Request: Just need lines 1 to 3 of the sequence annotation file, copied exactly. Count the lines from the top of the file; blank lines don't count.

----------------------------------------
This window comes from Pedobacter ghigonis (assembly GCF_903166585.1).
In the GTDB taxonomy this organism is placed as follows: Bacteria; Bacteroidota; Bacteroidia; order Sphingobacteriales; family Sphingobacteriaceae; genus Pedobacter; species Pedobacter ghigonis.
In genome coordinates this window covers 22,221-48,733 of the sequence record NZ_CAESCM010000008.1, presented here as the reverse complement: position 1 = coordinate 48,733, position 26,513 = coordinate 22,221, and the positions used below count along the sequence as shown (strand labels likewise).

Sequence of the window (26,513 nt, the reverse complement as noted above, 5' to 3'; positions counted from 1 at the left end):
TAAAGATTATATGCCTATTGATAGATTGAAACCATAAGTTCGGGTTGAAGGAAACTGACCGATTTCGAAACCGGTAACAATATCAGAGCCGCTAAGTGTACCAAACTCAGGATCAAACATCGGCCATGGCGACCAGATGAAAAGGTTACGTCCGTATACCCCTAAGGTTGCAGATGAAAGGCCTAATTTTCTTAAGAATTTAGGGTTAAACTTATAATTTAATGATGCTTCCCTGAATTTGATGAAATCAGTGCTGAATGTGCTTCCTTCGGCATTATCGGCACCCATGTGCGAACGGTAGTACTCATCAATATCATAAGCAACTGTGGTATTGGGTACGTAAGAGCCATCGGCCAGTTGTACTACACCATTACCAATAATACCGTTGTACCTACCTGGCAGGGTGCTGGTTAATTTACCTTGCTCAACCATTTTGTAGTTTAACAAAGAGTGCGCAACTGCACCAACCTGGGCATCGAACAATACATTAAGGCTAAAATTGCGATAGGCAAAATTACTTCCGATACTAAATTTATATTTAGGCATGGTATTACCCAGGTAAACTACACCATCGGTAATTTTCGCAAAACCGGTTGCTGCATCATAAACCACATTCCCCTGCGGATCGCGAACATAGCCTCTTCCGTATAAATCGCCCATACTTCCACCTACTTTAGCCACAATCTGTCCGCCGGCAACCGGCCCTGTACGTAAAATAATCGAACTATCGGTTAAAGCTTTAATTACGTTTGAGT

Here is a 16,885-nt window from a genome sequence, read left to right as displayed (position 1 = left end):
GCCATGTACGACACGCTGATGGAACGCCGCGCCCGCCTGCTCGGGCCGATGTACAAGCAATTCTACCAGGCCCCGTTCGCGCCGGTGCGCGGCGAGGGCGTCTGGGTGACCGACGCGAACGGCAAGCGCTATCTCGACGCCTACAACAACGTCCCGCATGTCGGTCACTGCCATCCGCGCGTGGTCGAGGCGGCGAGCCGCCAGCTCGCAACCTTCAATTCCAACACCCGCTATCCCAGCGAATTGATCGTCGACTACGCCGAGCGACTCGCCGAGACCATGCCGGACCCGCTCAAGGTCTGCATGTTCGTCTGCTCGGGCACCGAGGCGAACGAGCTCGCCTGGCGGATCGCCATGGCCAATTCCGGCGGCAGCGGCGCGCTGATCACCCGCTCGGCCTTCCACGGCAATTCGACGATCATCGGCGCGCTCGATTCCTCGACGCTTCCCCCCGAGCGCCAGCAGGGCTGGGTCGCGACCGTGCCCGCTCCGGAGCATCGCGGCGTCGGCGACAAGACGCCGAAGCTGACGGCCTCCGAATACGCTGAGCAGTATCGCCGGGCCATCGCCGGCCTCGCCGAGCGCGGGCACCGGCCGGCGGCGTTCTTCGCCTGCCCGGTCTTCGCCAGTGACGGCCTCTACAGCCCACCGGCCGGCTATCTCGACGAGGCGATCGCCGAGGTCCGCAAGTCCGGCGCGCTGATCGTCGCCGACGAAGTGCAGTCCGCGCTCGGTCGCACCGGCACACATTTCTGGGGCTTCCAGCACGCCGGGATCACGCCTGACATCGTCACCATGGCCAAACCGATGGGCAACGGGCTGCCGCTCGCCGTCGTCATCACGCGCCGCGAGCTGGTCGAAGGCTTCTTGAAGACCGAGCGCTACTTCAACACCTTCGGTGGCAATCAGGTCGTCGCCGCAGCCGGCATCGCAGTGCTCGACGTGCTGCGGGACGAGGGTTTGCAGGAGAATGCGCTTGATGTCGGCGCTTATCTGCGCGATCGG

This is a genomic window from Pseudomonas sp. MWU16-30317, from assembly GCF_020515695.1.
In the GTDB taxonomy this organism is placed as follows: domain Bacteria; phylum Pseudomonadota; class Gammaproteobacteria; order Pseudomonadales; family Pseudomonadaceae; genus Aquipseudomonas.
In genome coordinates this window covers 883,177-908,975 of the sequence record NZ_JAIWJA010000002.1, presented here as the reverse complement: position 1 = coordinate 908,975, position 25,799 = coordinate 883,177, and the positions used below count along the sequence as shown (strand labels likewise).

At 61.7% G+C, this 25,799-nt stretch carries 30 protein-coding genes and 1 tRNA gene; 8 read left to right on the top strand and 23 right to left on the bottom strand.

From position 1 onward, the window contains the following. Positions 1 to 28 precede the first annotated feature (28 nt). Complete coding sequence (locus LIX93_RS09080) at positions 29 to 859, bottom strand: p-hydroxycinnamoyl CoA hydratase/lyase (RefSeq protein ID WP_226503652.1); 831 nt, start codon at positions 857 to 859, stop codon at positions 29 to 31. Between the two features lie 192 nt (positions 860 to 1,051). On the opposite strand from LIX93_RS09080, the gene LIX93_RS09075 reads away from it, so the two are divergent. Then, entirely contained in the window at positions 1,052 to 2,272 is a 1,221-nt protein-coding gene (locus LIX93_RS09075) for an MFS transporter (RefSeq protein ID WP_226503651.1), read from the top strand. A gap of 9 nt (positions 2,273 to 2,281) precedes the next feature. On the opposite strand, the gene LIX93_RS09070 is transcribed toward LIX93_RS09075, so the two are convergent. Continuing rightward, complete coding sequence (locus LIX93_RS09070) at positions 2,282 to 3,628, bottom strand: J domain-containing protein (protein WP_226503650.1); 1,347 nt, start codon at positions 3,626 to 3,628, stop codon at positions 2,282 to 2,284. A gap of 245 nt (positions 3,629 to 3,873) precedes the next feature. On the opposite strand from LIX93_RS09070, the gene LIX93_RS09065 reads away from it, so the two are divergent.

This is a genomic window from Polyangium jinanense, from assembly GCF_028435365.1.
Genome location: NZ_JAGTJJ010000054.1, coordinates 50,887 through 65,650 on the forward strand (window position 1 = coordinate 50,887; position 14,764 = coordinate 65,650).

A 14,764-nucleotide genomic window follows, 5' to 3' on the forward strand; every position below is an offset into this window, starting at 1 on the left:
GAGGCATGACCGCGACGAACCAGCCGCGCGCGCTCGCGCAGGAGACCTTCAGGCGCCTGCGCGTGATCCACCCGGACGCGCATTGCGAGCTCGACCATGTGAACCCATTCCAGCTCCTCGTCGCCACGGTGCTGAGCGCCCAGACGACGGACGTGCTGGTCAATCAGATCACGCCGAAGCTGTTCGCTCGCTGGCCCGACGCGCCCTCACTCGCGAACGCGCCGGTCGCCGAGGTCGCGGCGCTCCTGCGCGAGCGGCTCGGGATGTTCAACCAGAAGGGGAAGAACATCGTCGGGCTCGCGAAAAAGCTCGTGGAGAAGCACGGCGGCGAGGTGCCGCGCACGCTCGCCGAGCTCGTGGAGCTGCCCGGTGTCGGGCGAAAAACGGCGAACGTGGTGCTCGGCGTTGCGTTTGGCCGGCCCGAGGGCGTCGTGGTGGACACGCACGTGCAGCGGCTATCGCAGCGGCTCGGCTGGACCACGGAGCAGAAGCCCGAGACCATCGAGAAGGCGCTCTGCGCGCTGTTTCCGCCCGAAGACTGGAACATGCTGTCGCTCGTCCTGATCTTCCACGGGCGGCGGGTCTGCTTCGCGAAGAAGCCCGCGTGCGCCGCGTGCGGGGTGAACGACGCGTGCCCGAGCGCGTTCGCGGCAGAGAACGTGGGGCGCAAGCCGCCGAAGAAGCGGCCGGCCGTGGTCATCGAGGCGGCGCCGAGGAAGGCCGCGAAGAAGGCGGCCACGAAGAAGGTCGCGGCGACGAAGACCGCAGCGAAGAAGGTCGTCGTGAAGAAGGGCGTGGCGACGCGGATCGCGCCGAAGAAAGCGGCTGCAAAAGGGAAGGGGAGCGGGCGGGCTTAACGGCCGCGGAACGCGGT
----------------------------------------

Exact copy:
This window comes from Pedobacter ghigonis (assembly GCF_903166585.1).
In the GTDB taxonomy this organism is placed as follows: Bacteria; Bacteroidota; Bacteroidia; order Sphingobacteriales; family Sphingobacteriaceae; genus Pedobacter; species Pedobacter ghigonis.
In genome coordinates this window covers 22,221-48,733 of the sequence record NZ_CAESCM010000008.1, presented here as the reverse complement: position 1 = coordinate 48,733, position 26,513 = coordinate 22,221, and the positions used below count along the sequence as shown (strand labels likewise).